Tips for Managing Severe Anxiety

If you find yourself facing a crisis, cycle through these steps:

What To Do In A Crisis

A crisis can present in many different forms, from the death of a loved one, to loss of a job, to collapse of a
marriage, to financial disaster. When you are hit by a crisis, an emotional storm is likely to whip through your
mind and body, tossing painful thoughts and feelings in all directions. Here’s what you can do to survive and
thrive: S.T.O.P.

Slow your breathing
• Take a few deep breaths, and mindfully observe the breath flowing in and flowing out. This will help to
anchor you in the present.

Take note
• Take note of your experience in this moment. Notice what you are thinking. Notice what you are feeling.
Notice what you are doing. Notice how your thoughts and feelings are swirling around, and can easily
carry you away if you allow them.

Open up
• Open up around your feelings. Breathe into them and make room for them. Open up to your thoughts too:
take a step back and give them some room to move, without holding onto them or trying to push them
away. See them for what they are and give them space, rather than fusing with them.

Pursue your values
• Once you’ve done the above three steps, you will be in a mental state of mindfulness. The next step is to
respond to the crisis by pursuing a valued course of action. Connect with your values: ask yourself,
‘What do I want to be about, in the face of this crisis? What do I want to stand for? How would I like to
act, so that I can look back years from now and feel proud of my response?’

Things to Consider
1) Do you need, or would you benefit from help/assistance/support/advice? If so, what friends, neighbors,
or relatives can you contact? What professionals could you arrange to see? (If necessary, what helpline
numbers could you call?)
2) Have you experienced anything similar before? If so, how did you respond that was useful and helpful in
the long term? Is there anything you learned from that experience that you can usefully apply now?
3) Is there anything you can do to improve the situation in any way? Are there any TINY steps you could
take immediately that could be helpful? What are the smallest, simplest, easiest, tiny steps you could
a) in the next few minutes
b) in the next few hours
c) in the next few days
Note: the first step might simply be to spend a few minutes practicing some mindful breathing – or to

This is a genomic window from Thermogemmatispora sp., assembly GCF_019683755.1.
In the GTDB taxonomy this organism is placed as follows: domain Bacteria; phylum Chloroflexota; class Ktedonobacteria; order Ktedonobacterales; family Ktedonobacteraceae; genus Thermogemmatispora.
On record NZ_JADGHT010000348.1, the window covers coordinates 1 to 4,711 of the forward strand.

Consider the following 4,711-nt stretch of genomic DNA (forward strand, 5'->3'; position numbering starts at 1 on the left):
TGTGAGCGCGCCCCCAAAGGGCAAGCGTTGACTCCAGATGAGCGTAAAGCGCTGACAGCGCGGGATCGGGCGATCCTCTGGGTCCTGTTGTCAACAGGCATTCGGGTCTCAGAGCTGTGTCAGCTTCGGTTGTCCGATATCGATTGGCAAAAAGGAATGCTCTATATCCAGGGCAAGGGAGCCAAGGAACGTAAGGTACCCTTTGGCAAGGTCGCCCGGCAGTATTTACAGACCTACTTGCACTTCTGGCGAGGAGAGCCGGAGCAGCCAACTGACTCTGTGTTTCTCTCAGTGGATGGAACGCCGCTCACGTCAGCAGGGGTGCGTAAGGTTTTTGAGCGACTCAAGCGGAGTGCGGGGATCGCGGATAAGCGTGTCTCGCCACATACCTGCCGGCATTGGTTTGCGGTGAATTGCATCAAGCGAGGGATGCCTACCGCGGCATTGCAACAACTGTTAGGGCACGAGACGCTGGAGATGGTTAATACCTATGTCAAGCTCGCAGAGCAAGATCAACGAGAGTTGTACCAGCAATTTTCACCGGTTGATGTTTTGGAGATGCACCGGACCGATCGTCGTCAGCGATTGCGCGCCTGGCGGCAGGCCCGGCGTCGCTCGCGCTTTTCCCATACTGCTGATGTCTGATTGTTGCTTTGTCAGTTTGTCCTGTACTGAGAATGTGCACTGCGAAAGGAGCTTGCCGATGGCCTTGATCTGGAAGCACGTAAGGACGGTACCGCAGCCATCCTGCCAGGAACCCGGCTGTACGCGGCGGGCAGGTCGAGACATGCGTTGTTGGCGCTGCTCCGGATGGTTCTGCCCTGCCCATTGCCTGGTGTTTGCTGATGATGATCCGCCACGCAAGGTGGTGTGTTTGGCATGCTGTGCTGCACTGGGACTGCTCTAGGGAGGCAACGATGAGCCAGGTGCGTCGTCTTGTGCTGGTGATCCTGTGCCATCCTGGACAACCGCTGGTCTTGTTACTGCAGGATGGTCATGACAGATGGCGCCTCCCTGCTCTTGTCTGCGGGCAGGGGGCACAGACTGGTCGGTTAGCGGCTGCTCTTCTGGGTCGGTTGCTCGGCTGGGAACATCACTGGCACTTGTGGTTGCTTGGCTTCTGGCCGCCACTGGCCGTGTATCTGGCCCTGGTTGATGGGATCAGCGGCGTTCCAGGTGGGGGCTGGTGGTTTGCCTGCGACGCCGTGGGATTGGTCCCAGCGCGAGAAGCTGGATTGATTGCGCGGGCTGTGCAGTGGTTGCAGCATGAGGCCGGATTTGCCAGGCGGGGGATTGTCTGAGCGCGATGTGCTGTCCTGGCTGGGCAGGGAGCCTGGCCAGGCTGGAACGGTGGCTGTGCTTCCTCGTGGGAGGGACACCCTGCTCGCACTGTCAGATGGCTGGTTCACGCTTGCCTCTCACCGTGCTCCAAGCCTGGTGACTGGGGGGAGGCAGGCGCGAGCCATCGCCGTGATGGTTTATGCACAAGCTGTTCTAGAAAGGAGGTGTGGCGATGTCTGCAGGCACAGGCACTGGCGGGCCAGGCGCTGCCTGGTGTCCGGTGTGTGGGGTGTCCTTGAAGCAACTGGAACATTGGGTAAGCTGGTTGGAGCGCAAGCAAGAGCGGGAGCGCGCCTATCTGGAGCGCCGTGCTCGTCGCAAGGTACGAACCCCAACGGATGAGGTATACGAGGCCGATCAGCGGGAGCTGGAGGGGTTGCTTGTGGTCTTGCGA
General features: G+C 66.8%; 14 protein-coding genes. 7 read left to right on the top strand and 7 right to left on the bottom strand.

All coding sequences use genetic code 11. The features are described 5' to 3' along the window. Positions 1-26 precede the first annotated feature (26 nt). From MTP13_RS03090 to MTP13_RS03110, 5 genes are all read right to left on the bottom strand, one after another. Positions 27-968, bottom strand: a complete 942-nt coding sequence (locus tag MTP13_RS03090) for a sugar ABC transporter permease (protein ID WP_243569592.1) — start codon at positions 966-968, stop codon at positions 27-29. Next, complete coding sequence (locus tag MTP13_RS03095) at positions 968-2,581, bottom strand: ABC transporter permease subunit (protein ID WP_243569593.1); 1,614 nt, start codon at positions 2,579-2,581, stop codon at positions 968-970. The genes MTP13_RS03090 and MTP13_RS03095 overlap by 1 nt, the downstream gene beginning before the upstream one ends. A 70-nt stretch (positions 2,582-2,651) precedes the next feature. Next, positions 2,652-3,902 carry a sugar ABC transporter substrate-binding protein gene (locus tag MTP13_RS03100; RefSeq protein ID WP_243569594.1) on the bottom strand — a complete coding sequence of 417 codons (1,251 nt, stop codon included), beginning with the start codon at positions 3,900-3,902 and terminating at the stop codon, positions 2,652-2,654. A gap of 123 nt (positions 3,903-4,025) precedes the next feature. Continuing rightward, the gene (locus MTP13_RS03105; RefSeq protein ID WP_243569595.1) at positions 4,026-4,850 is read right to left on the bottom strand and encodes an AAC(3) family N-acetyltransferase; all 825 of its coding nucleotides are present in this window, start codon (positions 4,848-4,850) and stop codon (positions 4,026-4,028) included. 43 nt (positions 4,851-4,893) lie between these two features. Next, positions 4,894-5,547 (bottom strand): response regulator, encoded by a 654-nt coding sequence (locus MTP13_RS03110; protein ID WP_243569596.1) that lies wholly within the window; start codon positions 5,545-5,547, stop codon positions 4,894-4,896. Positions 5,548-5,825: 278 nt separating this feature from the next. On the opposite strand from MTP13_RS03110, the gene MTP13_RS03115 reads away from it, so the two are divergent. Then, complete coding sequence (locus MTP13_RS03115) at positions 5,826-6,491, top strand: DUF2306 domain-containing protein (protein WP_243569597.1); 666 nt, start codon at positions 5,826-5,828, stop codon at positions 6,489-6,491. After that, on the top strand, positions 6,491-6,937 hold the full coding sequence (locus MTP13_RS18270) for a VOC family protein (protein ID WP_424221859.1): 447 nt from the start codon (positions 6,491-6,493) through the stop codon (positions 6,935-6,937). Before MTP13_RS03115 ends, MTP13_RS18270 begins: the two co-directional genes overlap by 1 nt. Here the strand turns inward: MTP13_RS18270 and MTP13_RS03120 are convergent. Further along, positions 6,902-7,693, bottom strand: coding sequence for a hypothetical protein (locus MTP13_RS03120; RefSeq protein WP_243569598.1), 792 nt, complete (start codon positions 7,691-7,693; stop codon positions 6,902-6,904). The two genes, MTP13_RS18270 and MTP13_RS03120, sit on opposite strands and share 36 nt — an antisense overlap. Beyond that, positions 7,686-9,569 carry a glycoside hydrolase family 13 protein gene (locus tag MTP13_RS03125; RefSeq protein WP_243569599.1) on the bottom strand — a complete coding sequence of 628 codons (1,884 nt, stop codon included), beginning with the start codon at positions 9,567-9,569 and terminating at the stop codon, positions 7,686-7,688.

take out a pen and paper and write an action plan.

4) If there is nothing you can do to improve the situation, then are you willing to practice acceptance, using
expansion and defusion skills, while engaging fully in the present moment? And given that the situation
is unchangeable, how can you spend your time and energy constructively, rather than worrying or
blaming or dwelling? Again, reconnect with your values: what do you want to be about in response to
this situation? What are some tiny values-driven steps you can take?
5) You don’t get to choose the deck of cards you are dealt in life; you only get to choose how you play with
them. So a useful question to ask is: ‘Given this is the hand I’ve been dealt, what’s the best way to play
with it? What personal strengths can I develop or strengthen as I go through this ordeal? How can I learn
and grow from this experience?’ Note: any painful experience is an opportunity to develop your
mindfulness skills.

6) Be compassionate to yourself. Ask yourself, ‘If someone I loved was going through this experience,
feeling what I am feeling – if I wanted to be kind and caring towards them, how would I treat them? How
would I behave towards them? What might I say or do?’ Then try treating yourself the same way.

© Russ Harris 2008

The Struggle Switch

The following animation “the struggle switch” was developed by MD and psychotherapist Dr Russ Harris. It highlights how anxiety and its related symptoms grow bigger when we struggle with them.

Dr Russ Harris

Audio: Dropping Anchor (7 minutes)

Dropping an anchor is an exercise that is designed to enable your body and mind to become grounded, reduce your state of hyperarousal and engage your parasympathetic nervous system and calm down your body.